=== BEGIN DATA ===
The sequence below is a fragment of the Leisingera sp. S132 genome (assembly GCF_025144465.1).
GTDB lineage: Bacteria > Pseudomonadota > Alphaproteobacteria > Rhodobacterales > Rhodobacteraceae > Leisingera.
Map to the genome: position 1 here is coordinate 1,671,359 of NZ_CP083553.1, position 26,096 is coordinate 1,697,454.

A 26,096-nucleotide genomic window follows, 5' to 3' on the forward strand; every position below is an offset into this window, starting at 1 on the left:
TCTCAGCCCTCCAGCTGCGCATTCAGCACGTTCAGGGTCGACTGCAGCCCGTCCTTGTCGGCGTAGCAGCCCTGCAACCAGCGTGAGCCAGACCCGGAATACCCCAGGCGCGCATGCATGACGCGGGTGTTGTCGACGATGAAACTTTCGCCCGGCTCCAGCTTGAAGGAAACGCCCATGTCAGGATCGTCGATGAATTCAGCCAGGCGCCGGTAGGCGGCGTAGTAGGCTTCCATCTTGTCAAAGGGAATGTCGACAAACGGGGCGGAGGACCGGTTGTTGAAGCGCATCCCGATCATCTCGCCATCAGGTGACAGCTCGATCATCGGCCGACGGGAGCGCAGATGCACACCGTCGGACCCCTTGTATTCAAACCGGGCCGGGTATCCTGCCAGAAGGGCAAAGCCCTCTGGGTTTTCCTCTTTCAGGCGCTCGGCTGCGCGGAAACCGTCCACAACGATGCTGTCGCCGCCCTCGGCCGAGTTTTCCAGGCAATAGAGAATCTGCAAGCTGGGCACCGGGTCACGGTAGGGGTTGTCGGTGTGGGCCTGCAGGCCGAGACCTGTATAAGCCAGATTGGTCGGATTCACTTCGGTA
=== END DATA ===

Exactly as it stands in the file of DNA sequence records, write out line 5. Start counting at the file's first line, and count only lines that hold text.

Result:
TCTCAGCCCTCCAGCTGCGCATTCAGCACGTTCAGGGTCGACTGCAGCCCGTCCTTGTCGGCGTAGCAGCCCTGCAACCAGCGTGAGCCAGACCCGGAATACCCCAGGCGCGCATGCATGACGCGGGTGTTGTCGACGATGAAACTTTCGCCCGGCTCCAGCTTGAAGGAAACGCCCATGTCAGGATCGTCGATGAATTCAGCCAGGCGCCGGTAGGCGGCGTAGTAGGCTTCCATCTTGTCAAAGGGAATGTCGACAAACGGGGCGGAGGACCGGTTGTTGAAGCGCATCCCGATCATCTCGCCATCAGGTGACAGCTCGATCATCGGCCGACGGGAGCGCAGATGCACACCGTCGGACCCCTTGTATTCAAACCGGGCCGGGTATCCTGCCAGAAGGGCAAAGCCCTCTGGGTTTTCCTCTTTCAGGCGCTCGGCTGCGCGGAAACCGTCCACAACGATGCTGTCGCCGCCCTCGGCCGAGTTTTCCAGGCAATAGAGAATCTGCAAGCTGGGCACCGGGTCACGGTAGGGGTTGTCGGTGTGGGCCTGCAGGCCGAGACCTGTATAAGCCAGATTGGTCGGATTCACTTCGGTA